I hate that the competition doesn't do better.

I don't mean the competition doesn't make good products, I mean that they don't care about presentation and care more about features than usability. Technology has been controlled by the geeks, and geeks aren't exactly known for their fashion sense. Add a sense of "first to market" desperation and you get the DVD players, phones, and hard-to-use crap we spend way to much money and time on.

Most companies that try to blend form and function fail miserably -- the function guys (geeks) don't understand why the form guys (designers) insist on that shade of ecru and figure dirty white is good enough. The form guys can't understand why the function guys can't just make it work.

Instead of calling a simple device "revolutionary and magical", the geeks present a really complex, obtuse interface that does millions of things and say, "read the fucking manual" or worse yet, RTFM, being cryptic, insulting and unhelpful all in one tight little acronym. It doesn't matter that Apple's "Geniuses" are nimrods, they're friendly and polite and you feel okay about giving them a hundred bucks to throw away your old iPod.

As long as form doesn't kill you, it will always trump function. Hell, it can even kill you from time to time, cigarettes being a great example of marketing over benefit.

Somewhere on the Form<------>Function dialectic, you find management going off on a tangent. They don't care or understand either extreme and just wish the geeks and the designers would shut up and quit bitching and get a product out the door, usually rushing so the design is ugly, and the functionality just doesn't quite work.

"We'll send out a patch post-release..." The consumer shouldn't even know what a patch is, let alone a "beta" version. If they get one thing that works, that they don't have to call technical support for, that doesn't need a seminar or a training course, the will buy it. The iPad being a case in point.

Apple has mastered the art of Top Secret R&D which buys them time to get the product working, make it look and feel nice, and figure out how to make everyone believe that the limitations are really cool.

Now, if we could just get the rest of the tech world to slow down, talk a little, and produce something that works and is pleasing, then I can stop ranting about Apple.

Next
Microsoft Courier
Previous
PDXBOOM -- The power of social media and the portland pipe bomb


Bruce Dickson: Re: Form (designers) versus Function (geeks)
2010-04-07 14:05:44

Could not have summed up the dilemma better. Apple suck totally for their whole control the user philosophy but Microsoft - with all their resources (leaving no room for excuses as a result) - consistently fail both the function and design tests!! No room for betas and patches is nothing but the truth. But the whole truth is that the world in general TOTALLY undervalues the absolute necessity and significance of GREAT design and its primacy in everything that helps make life itself great as well. Functionality to me is just a take it for granted ...


Teagan D: Re: Form (designers) versus Function (geeks)
2010-04-07 18:53:50

Good post; one thing in specific stuck out to me though: "We'll send out a patch post-release"

This mentality seems to have grown in apparent acceptability in recent years, with increased internet availability; nearly every program now has a 'patcher', and every patcher wants to update itself every day.

Despite the obvious inconvenience (I really hate patchers) of running daily, waiting for it to download, check, install and start your new version, it's simply bad form; it indicates to me that companies (and developers, in fact!) have become lazier- there's no reason to check for all the bugs, because users can report the problems for them and they can 'just patch it'. The increased presence of bug tracking systems being made public to the end users of large projects almost seems to confirm this... though I'm not sure it's such a horrible thing, it shouldn't be abused.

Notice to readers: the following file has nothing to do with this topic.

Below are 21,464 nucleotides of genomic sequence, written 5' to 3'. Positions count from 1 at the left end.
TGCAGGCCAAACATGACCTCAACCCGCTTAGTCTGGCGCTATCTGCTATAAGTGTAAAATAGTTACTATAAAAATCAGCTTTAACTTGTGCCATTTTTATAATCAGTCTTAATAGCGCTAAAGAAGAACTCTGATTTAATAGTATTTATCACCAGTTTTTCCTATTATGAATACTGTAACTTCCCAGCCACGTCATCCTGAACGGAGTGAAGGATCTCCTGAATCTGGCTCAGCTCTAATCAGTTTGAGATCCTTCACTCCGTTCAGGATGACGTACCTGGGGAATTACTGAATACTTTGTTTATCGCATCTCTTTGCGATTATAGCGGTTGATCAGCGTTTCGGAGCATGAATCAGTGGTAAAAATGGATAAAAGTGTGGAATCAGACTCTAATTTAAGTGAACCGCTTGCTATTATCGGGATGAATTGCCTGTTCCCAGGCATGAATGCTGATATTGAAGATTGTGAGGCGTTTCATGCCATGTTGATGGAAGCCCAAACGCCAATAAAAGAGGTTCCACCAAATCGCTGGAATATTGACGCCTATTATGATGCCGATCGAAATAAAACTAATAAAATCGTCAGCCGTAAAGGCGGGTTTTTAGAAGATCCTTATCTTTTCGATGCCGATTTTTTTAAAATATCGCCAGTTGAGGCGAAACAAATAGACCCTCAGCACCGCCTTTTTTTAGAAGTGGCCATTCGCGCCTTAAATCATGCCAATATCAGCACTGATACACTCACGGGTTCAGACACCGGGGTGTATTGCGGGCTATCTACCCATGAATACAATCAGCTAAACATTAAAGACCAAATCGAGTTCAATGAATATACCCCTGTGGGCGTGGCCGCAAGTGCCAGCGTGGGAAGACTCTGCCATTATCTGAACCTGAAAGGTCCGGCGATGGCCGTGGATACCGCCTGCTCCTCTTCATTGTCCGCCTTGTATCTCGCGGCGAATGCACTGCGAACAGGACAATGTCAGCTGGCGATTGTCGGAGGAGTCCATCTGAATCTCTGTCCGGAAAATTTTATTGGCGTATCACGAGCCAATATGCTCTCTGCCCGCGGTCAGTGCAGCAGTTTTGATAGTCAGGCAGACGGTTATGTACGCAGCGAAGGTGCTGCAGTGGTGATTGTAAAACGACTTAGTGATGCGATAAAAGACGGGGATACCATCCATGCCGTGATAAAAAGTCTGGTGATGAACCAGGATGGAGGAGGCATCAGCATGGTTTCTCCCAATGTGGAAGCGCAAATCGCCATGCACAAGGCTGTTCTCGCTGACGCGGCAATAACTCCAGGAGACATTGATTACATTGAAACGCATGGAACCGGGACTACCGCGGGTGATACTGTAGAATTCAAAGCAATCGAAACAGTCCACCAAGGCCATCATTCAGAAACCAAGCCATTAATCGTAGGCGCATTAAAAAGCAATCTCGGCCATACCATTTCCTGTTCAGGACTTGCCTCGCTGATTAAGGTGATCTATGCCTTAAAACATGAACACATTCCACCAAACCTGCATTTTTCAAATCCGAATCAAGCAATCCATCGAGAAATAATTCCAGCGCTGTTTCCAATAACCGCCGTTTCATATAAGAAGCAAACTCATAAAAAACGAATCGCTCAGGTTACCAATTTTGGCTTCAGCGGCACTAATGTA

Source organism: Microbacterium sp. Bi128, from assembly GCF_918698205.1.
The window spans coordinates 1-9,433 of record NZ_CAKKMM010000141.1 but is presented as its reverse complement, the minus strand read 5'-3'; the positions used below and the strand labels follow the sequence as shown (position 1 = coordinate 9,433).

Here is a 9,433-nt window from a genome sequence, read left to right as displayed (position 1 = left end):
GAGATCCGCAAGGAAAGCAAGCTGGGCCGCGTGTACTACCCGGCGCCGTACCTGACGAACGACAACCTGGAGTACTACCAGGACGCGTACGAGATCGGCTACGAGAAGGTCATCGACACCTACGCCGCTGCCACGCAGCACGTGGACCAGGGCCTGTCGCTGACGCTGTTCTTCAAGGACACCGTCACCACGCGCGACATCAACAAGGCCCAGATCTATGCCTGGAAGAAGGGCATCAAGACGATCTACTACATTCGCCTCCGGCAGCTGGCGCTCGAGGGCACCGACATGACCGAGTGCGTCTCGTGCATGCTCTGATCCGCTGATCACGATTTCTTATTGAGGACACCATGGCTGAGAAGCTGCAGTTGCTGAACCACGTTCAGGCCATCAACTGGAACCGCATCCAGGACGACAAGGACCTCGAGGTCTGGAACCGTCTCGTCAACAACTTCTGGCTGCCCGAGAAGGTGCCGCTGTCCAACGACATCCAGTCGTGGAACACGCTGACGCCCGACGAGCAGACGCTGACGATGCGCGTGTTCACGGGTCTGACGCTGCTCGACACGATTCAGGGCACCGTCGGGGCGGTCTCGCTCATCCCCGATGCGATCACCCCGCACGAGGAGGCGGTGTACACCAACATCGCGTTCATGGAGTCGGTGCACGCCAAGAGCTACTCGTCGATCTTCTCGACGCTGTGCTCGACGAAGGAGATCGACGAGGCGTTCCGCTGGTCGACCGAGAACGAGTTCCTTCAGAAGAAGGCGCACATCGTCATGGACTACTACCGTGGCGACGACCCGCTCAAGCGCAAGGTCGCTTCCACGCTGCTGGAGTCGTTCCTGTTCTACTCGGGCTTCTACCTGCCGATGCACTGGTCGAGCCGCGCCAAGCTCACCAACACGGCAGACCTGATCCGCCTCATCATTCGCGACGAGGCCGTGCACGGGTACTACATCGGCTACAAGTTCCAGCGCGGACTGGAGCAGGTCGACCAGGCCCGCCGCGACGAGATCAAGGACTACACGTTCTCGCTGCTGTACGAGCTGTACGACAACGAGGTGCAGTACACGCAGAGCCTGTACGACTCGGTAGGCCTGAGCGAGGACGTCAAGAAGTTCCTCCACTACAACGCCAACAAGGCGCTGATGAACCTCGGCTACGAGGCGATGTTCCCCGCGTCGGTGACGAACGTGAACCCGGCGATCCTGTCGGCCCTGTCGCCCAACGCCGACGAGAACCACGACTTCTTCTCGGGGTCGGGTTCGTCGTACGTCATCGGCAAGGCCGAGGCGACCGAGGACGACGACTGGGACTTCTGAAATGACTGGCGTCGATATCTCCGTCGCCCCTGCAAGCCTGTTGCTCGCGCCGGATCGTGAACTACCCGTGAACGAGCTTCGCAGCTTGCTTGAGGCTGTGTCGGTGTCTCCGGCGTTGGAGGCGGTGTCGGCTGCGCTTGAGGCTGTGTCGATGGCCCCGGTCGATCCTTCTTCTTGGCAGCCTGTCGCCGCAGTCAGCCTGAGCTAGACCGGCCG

No longer do developers seem to want bulletproof software developed, management practically insisting against it so the product can get out the door faster. It leaves us users with a bunch of bug reports to file before we can actually use what we paid for...

I do, however, see the value of 'patchers' for software like QuickBooks/Quicken, and for antivirus solutions, it can be important to have the patcher run more frequently to keep things secured; but this should be used as a way to protect against newly discovered exploits; not bugs that management & the developers were too lazy or busy to fix.

I don't feel as hypocritical writing this as I might a bit ago, I've gotten a bit better at QA ;)

Apple seems to have it right with this, though... at least partially. I'm not really a fan of Apple as their interfaces feel too 'dumbed down', and I greatly dislike most of their 'control' policies (locking everything down 'for our own good'); I do yield to their way of making things very simple, however, they seem to do it right the first time.
In certain other instances, I've noted that if Apple can't package a complete feature, they simply exclude it; it could be the wrong thing to do, but it doesn't result in things breaking in the user's hands; I would imagine things like system-wide copy+paste and application multi-tasking on the iPhone OS might be an example of this...

They also have the ability to bring certain technologies into the spotlight for the purposes of advancing the entire field- MP3 players are the most obvious example of this, and now I'm hoping the same thing will happen with tablet PCs; as I'm sure you might recall, I love tablet PCs- it's just a shame that it seems as though the whole market has been stuck in the same rut for years; the same designs, the same specs, no originality. Apple's design isn't terribly original either (which is to say: not at all), but they will jump-start the market like they did with MP3 players. I'm hoping, at least. If not, I'll settle for Microsoft's Courier, which if you haven't seen it: http://t.conquent.com/courier
Looks way cool, if it matches up to the hype... and I love the form-factor. A book as a PC; perfect!

Anyway, your blog brought some interesting thoughts to mind, thanks.


John Bissell: Re: Form (designers) versus Function (geeks)
2010-04-08 18:21:10

A couple of points (Maybe a few). Michael is right. The products in question require people who don't speak the same language and have no empathy for the other side (i.e. form v function people). Both think that their part is the most important, so why do I have to pay any attention to the other.

However, this is not a new thing that just applies the tech industry faces. Civil Engineering v. Architecture - Car Designers, vs. drive train designers, Doctors v. nurses.

That solution is in management, that includes production criteria, education and enforcement. I know this method works from first hand experience in the Civil Engineering industry.

I also don't think the release early thing is new in American Industrial Culture either. This is in fact the exact problem that brought down GM, while the opposite - fix it on the line and release no flawed product - is what elevated Toyota.